Do you want to play hockey or do you want to be a hockey player?
A question that will separate the men from the boys and the pros from the ‘Joes’. Too many times when that question is asked, people aren’t able to give a straight or honest answer, or they answer the question to make sure that they give the answer they think is right for the team and not to them selves. If I sat in a changing room with my team, I could possibly point out which guys are there to play hockey and those that are hockey players. Sure, over 90% of the guys would say they were hockey players, but the statement wouldn’t be true to themselves, nor would it model their approach to hockey.
Do I want to be a hockey player or do I want to play hockey?
I can categorically say that I want to be a hockey player. I am willing to do everything that is required of a player on and off the ice. Whether it is sweating it out at the gym four times a week and then do the required on ice training. I have set myself goals that I am working to achieve and I have began using a variety of new techniques to perfect my game. I have found routine and things that make me comfortable. I can go into the corners knowing that I am strong on my feet and I will come out with the puck and still be able to hustle for it and get it on the net.
Hockey is about being confident with yourself. My mantra has been adopted from CCM (as sad as it sounds) when they first brought out their Vector range. I think it personified my identity as a hockey player really well. Now however, that mantra still being my backbone I am expanding my horizons to different elements of being out there.
If you asked what type of player I am from any of my team mates both past and present, I think adjectives like competitive, contentious, hard working, dedicated, loyal, trust worthy might come up. Those are the qualities that I model my self around.
I have recently also been reading a book and one of the exercises in the book was to discover your identity and who you aspire to be. Where it would be easy to listen to the sound of names drop, I can’t say that it would be my own identity. It would be the identity of the pros and wouldn’t truly reflect on my own commitments and how I want to be perceived on the ice. My identity, I suppose to a greater extent is expressed by my tattoo I have on my left deltoid. I have the Finnish coat of arms (or the Lion) which I suppose personifies my fighter’s spirit and the ‘Man can go through the grey stone’ attitude and Sisu I spoke of before in this blog. A lion is the king of the jungle, an elegant, fast and a smart animal that will ferociously defend its own and its territory. I feel that this personifies me really well and it is my identity and what I bring out in me every game, training and the gym.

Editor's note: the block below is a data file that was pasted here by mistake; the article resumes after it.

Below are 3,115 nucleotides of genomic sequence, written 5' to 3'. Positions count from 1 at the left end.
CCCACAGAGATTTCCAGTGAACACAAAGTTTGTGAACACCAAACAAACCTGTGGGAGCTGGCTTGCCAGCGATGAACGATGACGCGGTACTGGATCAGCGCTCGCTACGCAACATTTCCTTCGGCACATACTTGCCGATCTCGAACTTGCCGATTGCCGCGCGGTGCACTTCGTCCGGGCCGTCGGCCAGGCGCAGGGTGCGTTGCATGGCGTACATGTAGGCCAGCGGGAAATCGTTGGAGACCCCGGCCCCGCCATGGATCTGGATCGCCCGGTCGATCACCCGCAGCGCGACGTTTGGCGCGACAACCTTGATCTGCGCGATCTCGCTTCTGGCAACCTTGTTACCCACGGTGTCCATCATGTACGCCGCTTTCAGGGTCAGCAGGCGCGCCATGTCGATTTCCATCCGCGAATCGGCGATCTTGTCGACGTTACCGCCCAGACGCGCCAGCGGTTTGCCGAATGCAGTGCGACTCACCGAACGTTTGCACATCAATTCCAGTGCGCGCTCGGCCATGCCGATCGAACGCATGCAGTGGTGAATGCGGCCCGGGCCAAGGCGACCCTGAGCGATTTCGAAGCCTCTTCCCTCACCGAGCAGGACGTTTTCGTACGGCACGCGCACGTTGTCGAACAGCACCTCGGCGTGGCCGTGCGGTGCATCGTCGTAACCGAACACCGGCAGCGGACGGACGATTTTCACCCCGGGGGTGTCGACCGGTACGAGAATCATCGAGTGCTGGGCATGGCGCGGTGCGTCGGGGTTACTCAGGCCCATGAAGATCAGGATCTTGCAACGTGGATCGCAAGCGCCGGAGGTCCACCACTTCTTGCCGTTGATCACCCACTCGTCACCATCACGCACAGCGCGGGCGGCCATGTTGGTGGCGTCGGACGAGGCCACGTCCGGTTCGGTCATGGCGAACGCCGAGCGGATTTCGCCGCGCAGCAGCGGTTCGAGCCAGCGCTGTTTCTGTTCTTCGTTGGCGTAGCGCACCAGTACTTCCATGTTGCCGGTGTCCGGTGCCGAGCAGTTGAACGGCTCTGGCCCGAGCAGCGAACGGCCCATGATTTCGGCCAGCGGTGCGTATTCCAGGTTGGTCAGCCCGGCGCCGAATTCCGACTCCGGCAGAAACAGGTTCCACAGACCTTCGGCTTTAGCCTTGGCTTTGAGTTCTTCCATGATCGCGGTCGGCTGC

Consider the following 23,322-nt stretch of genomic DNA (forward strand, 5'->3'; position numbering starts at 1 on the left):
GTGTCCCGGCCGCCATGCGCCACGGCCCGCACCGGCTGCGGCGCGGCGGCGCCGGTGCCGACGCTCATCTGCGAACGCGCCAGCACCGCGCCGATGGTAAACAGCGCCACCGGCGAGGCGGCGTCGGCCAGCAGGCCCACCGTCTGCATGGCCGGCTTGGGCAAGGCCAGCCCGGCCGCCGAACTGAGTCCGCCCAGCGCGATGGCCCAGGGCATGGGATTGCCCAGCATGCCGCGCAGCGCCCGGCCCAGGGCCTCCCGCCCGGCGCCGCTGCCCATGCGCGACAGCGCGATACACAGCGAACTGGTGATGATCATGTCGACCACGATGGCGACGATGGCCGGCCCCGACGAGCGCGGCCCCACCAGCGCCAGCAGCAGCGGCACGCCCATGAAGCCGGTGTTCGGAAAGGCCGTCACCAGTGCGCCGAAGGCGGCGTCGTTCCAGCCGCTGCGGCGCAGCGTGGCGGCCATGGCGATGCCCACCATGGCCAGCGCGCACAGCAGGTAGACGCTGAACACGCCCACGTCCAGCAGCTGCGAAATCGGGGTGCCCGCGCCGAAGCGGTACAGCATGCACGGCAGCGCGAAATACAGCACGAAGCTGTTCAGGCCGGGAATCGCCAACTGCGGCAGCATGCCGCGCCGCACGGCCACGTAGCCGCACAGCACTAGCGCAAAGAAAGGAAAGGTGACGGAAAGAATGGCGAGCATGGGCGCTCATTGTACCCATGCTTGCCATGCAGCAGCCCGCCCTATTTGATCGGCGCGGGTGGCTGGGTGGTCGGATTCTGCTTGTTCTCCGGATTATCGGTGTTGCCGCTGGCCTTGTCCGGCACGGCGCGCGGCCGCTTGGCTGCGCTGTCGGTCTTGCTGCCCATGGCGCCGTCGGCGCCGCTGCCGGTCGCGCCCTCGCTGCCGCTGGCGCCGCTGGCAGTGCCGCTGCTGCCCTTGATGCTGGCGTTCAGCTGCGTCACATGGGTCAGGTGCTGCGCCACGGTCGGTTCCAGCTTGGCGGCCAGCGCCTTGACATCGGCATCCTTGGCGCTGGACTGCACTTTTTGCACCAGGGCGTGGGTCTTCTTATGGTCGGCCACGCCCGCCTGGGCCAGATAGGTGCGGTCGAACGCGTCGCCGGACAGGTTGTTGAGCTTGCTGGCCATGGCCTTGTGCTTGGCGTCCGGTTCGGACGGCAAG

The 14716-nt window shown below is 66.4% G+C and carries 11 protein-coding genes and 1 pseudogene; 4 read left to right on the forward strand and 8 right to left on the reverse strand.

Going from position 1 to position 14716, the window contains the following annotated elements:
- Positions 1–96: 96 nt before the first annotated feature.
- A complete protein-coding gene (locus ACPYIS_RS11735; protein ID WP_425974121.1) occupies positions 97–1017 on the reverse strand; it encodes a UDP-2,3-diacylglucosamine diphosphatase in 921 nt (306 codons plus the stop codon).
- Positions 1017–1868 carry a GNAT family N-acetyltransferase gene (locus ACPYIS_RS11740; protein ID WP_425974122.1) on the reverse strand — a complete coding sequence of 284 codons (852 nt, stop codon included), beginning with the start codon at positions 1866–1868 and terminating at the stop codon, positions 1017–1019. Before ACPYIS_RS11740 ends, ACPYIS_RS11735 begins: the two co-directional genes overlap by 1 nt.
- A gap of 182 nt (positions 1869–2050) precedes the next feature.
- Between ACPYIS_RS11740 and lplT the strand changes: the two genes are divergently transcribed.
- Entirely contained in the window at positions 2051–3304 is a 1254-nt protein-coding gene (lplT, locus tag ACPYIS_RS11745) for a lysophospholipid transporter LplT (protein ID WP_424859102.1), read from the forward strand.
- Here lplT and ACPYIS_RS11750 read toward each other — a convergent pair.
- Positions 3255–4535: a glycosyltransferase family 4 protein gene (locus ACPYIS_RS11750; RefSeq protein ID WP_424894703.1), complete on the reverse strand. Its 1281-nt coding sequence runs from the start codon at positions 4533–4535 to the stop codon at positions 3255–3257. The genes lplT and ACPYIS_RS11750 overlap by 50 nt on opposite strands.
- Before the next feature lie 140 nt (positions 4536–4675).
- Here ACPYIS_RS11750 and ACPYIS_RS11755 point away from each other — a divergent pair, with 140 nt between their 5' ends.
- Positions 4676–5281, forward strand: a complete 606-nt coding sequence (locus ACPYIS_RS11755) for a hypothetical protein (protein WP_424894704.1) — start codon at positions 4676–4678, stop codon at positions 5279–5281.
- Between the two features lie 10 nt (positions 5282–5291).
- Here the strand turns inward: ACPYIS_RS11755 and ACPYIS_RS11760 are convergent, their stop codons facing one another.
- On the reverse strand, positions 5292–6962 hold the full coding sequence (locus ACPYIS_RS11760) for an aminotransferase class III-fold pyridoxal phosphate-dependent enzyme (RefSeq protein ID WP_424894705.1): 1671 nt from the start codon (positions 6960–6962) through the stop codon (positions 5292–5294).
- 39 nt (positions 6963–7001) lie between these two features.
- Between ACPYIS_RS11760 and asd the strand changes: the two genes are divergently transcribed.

I’ve often said that the stuff that goes on the ice is the easiest part of hockey for me. If you truly want to be successful and achieve greatness in the sport, you need to be willing to make sacrifices in your own time off the ice. Specially at this level where you are paying to play and invest a great deal of your time to the game. Those of us that take things seriously enough are willing to sacrifice time after work for runs, work outs and other activities that help us with our hockey skills will be the ones better off. Those are the guys who want to be hockey players. The ones who say that they are, but don’t quite fit into the description are not doing themselves any favours and only have a negative impact on the team by their lacklustre lip service words.
These guys want to be hockey players, but lack the willingness to take advice on board and the drive to do the extra bits that are required from each member of the team during the season. After all it is all about winning and not about taking part